New Alpina Startimers ¶
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Since we introduced Alpina to the Montreal market some three years ago, we here at Matt Baily’s have seen the brand evolve from a small manufacturer of quirky sport watches into a well-respected marque producing very desirable watches for very reasonable prices. This year Alpina has introduced a slew of new entry-level models that are very reasonably priced while still showing a marked improvement in quality. Chief among these new models is the Startimer Pilot series, which was announced earlier this year alongside the Sailing collection. After several months of anticipation, we finally have the Startimer collection in store, and they do not disappoint.
The big-pilot is one of the most recognizable watch designs of all time. The originals were the Fliegeruhr (pilot watch) and Beobachtungsuhr (navigator watch) used during the 1930s and 40s by German aviators. The design brief was to have a large wristwatch that could be worn on the outside of a flightsuit with a highly legible luminescent dial. Fligeruhrs featured a standard 12-hour Arabic numeral dial, while the Beobachtungsuhr (B-Uhr) had a larger Arabic minute scale with the hours indicated in the centre of the dial. These watches were produced by a number of companies, including IWC, Wempe, Laco, Lange, and several others. Nowadays IWC is the best-known producer of big-pilot watches, but many other brands make recreations of the originals.
The Startimer takes the style of the original Fliegeruhr and makes it a more wearable everyday watch. While the originals were 55mm, and the current IWC Big Pilot is 47mm, the Alpinas are a reasonably sized 44mm. The case is a simple, slim design with a nice mixture of brushed and polished finishing. It wears well, with a big face and expansive dial area but while remaining relatively slender for an automatic design of this size. The chronograph has a thicker case to accommodate the Valjoux calibre movement, but it is still not as big and hefty as the IWC Big Pilot. The crystal is sapphire item with an anti-reflective coating, lightly domed and fitted into a thin polished bezel. The crown is a large and easy to manipulate item, in keeping with the pilot theme. Meanwhile the chrono has very big pump pushers that are easy to use and have a very solid feel – it’s the type of chrono you can easily use with gloves on.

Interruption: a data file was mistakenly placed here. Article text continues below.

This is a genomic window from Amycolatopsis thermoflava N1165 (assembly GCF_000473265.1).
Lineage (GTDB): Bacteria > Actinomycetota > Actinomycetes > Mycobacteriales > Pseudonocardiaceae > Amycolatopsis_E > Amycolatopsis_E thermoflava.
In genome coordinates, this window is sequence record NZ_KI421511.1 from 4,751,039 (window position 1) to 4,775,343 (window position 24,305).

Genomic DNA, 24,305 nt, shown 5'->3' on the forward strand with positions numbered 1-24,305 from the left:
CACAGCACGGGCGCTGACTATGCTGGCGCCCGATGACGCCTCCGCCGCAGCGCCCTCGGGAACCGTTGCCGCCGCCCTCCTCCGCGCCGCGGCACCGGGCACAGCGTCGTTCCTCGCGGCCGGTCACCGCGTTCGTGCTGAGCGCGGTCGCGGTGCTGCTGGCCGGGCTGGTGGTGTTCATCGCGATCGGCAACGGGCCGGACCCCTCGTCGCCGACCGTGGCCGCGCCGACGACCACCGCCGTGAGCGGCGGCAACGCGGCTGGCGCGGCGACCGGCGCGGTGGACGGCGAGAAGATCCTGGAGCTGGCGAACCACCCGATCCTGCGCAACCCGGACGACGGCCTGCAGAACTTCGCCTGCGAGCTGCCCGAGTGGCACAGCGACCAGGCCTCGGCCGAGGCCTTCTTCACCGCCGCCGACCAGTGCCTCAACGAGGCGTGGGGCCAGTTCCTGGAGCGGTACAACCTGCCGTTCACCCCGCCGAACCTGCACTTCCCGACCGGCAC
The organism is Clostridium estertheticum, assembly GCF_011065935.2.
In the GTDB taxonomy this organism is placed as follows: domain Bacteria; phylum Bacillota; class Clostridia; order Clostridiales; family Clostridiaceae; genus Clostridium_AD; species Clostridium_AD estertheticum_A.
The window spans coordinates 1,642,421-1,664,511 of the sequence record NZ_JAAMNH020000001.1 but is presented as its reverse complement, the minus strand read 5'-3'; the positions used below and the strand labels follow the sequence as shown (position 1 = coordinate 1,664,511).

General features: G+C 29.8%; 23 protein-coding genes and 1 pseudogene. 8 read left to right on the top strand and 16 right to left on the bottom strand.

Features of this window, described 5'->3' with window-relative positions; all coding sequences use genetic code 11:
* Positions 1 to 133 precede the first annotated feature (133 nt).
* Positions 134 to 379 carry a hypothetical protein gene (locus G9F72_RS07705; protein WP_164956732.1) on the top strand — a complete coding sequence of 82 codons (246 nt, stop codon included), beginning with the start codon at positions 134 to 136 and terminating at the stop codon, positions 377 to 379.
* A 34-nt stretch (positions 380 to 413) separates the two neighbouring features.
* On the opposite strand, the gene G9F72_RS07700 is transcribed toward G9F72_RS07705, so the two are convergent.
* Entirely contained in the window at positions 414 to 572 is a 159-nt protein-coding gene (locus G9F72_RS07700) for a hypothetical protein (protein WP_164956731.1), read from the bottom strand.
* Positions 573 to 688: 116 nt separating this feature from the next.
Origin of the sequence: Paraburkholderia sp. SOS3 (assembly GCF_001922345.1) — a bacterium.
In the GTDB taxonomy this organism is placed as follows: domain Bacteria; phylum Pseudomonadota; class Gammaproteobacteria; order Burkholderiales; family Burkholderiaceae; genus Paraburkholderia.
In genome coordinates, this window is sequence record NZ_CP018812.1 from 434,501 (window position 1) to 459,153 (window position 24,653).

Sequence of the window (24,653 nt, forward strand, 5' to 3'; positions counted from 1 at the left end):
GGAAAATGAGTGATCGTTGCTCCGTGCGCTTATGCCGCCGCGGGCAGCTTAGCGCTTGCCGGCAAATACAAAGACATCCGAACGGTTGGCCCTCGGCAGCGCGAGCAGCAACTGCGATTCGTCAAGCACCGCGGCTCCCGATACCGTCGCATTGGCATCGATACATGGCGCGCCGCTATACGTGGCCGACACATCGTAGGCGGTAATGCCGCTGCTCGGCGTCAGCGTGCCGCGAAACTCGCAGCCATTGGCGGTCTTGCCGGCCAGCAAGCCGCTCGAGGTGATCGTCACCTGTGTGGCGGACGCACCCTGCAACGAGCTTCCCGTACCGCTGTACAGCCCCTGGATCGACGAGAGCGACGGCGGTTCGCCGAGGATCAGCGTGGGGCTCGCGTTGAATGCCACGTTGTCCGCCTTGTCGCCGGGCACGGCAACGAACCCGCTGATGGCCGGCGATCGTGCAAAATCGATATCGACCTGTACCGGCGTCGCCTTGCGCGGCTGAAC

An exhibition caseback shows off the nicely detailed movement, something that sets Alpina apart from their competitors in this price range. Where other brands in this price range will make do with a basic undecorated ETA calibre, Alpina does one better by featuring a finely finished Selitta movement with their unique asymmetrical rotor. Just try and find an automatic Swiss watch for under 1500$ from a major brand with this level of finishing on the movement.
The dials are the highlight of the Startimer, as they should be on a pilot’s watch. Legibility at a glance is key to this type of design, and the Startimer is great in this regard. The dials are matte black with crisply printed white numerals, with applied (yes, applied, not printed) luminescent markers. The hands are pointed sword style in bright white with large luminescent centres. A red counterweight in the shape of the Alpina triangle on the sweep seconds hand adds a touch of colour to the otherwise clean and simple dial. On the basic automatic you’ll find a date window at 3 o’clock. Nothing flashy or fancy here, just an easy-to-read and slick looking dial.
Two options are available for straps – a leather item with a deployant buckle, or a stainless-steel link bracelet with hidden clasp. It’s rare to see this sort of design with a metal bracelet, so it is nice to see that Alpina is offering the bracelet as an option for those who prefer it. My favourite is the leather strap, however, which is a classic pilot-style in thick hide with a reversed buckle. It’s a strap that will last a long while and looks great with this design.
The Startimer is a fantastic collection of watches, offering really exceptional quality and distinct style for very reasonable money. The automatics are under 1500$, while the chronograph is just under 3000$ - these are a lot of watch for the money, and are well worth the price of admission. Each piece in the collection is limited to 8888 pieces, produced in partnership with Privatair in Switzerland. Alpina is doing a great job of improving their line while reducing their prices, with the Startimer collection leading the charge. If you have any questions about Alpina or wish to place an order, please call us at 514 845 8878 or visit our contact page.